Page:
Recently in Regulation of Rating Agencies Category

The Senate's passage of its version of the financial regulatory reform bill, like its House of Representatives' counterpart (H.R. 4173), presents a mixed bag of reforms for the role of the credit rating agencies in the debt markets of the U.S.  Both bills instruct financial regulators to cease relying on ratings in their prudential regulation of banks and other financial institutions.  This is all to the good.  It is the near-deification of the three large rating agencies, as a consequence of over 70 years of such regulatory reliance on ratings, that greatly magnified the disastrous consequences of their over-optimism with respect to the creditworthiness of subprime residential mortgage based securities.

But both bills also pile on new regulatory requirements on rating agencies, which will surely add to the costs of being a credit rating agency and will discourage entry and thus discourage new ideas, new methodologies, new technologies, and new business models.  Because the large incumbents are better able to absorb these costs, an ironic consequence of these requirements is that the three incumbents could well become more important, not less.  Do the authors of these provisions realize this?

Finally, the Senate bill contains the "Franken Amendment", which instructs the SEC to create a clearinghouse board to which issuers of RMBS that sought a rating would apply.  Though the issuer would continue to pay for the rating, the "shopping around" by the subprime RMBS issuers would be eliminated, since the clearinghouse would select the rater.  If this provision survives the reconciliation of the two versions of the bill, it will be crucial for the clearinghouse to maintain high standards of rating quality and to be open to innovation in ways of determining the creditworthiness of bonds.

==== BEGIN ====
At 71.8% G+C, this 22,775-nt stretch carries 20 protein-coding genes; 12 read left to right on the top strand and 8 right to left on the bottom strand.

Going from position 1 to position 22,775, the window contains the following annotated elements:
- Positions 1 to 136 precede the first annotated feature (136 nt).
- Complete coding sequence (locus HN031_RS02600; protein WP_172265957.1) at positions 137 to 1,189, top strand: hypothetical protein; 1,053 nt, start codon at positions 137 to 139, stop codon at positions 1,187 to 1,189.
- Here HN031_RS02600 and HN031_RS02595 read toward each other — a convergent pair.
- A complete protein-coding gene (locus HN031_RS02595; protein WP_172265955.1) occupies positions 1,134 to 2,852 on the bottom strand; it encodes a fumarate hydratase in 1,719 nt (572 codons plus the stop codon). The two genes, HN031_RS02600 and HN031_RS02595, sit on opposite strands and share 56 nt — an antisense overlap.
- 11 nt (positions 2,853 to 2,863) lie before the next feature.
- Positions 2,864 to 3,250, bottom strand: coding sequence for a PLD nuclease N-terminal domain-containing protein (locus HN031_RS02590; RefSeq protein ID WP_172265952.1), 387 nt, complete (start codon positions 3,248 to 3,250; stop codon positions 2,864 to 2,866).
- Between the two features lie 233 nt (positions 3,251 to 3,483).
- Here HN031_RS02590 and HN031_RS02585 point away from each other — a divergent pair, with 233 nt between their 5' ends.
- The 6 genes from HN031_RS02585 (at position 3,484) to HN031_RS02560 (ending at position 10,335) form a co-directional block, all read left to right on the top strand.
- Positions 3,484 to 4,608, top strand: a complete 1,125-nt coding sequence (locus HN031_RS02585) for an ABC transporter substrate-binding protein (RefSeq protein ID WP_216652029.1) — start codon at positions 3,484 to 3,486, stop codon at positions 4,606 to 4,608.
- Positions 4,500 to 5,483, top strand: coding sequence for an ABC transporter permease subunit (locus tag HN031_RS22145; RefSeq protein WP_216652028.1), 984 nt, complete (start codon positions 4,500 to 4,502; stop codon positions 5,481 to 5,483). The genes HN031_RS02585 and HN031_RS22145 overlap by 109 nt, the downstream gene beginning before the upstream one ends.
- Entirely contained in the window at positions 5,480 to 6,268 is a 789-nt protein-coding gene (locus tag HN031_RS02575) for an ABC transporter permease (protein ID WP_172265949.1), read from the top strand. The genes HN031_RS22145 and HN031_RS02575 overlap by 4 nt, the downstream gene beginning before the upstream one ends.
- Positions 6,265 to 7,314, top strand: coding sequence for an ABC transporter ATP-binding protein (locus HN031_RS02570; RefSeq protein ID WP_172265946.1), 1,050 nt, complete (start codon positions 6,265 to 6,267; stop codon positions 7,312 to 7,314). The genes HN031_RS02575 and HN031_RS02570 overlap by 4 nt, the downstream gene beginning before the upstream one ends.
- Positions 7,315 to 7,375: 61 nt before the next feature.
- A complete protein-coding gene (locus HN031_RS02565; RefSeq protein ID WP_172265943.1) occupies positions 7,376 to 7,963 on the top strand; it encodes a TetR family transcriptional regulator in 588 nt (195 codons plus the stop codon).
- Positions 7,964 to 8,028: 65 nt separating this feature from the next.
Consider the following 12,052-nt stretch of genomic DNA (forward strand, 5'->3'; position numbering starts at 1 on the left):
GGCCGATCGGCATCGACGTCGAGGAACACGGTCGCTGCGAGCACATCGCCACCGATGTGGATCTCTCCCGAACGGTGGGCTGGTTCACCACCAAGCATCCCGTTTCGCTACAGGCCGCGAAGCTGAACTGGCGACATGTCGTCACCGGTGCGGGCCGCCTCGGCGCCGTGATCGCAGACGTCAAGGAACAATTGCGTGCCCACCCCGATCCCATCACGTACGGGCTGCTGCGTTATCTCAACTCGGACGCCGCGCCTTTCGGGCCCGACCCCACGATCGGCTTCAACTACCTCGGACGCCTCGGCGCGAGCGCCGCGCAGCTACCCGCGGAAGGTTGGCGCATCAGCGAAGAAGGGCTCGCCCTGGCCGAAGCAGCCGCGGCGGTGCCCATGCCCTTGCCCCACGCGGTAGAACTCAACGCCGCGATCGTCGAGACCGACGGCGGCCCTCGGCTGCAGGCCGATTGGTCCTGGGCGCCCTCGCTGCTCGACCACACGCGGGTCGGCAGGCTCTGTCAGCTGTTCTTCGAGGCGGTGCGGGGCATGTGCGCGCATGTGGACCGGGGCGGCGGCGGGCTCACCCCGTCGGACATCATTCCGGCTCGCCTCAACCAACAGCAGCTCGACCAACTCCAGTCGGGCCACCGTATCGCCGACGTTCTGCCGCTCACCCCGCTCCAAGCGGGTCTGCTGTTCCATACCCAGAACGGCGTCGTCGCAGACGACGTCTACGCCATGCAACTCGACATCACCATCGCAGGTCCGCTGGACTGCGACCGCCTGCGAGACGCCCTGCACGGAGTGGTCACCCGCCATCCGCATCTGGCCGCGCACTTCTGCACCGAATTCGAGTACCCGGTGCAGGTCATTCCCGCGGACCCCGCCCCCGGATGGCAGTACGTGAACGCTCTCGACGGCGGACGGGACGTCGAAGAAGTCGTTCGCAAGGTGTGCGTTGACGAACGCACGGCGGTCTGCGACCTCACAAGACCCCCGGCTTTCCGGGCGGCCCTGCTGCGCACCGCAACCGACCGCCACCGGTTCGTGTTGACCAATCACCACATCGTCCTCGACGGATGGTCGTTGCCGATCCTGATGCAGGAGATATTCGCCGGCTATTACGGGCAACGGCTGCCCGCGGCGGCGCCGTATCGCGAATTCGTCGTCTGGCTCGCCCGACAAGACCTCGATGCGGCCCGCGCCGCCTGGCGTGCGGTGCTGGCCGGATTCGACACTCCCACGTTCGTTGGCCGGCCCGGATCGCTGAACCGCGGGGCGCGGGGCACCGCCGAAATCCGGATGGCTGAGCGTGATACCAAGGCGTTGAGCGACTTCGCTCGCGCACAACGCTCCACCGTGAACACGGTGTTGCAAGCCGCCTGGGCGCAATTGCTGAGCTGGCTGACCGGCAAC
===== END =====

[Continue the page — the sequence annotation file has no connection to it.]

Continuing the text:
by Edward I. Altman, Sabri Oncu, Anjolein Schmeits, and Lawrence J. White

The three large global credit rating agencies - Moody's, Standard & Poor's, and Fitch - were central players in the subprime residential mortgage debacle of 2007-2008. Their initial overly optimistic ratings on mortgage-related securities encouraged the housing boom and bubble of 1998-2006. When house prices ceased rising and began to fall, mortgage default rates rose sharply, and the prices of the mortgage bonds cratered (as did their ratings), wreaking havoc throughout the U.S. financial system.

The Securities and Exchange Commission has already expanded its regulation of the rating agencies, and congressional legislation may well insist on more. But to understand the proper route forward, it's important to understand how we got to where we are today.


The Dodd-Frank Act, signed into law in July 2010, represented the most significant and controversial overhaul of the U.S. financial regulatory system since the Great Depression. Forty NYU Stern faculty, including editors Viral V. Acharya, Thomas F. Cooley, Matthew P. Richardson, and Ingo Walter, provide a definitive analysis of the Act, expose key flaws and propose solutions to inform the rules’ adoption by regulators, in a new book, Regulating Wall Street: The Dodd-Frank Act and the New Architecture of Global Finance (Wiley, November 2010).

About Restoring Financial Stability

Previously, many of these faculty developed 18 independent policy papers offering market-focused solutions to the financial crisis, which were published in a book, Restoring Financial Stability: How to Repair a Failed System (Wiley, March 2009).

About the Authors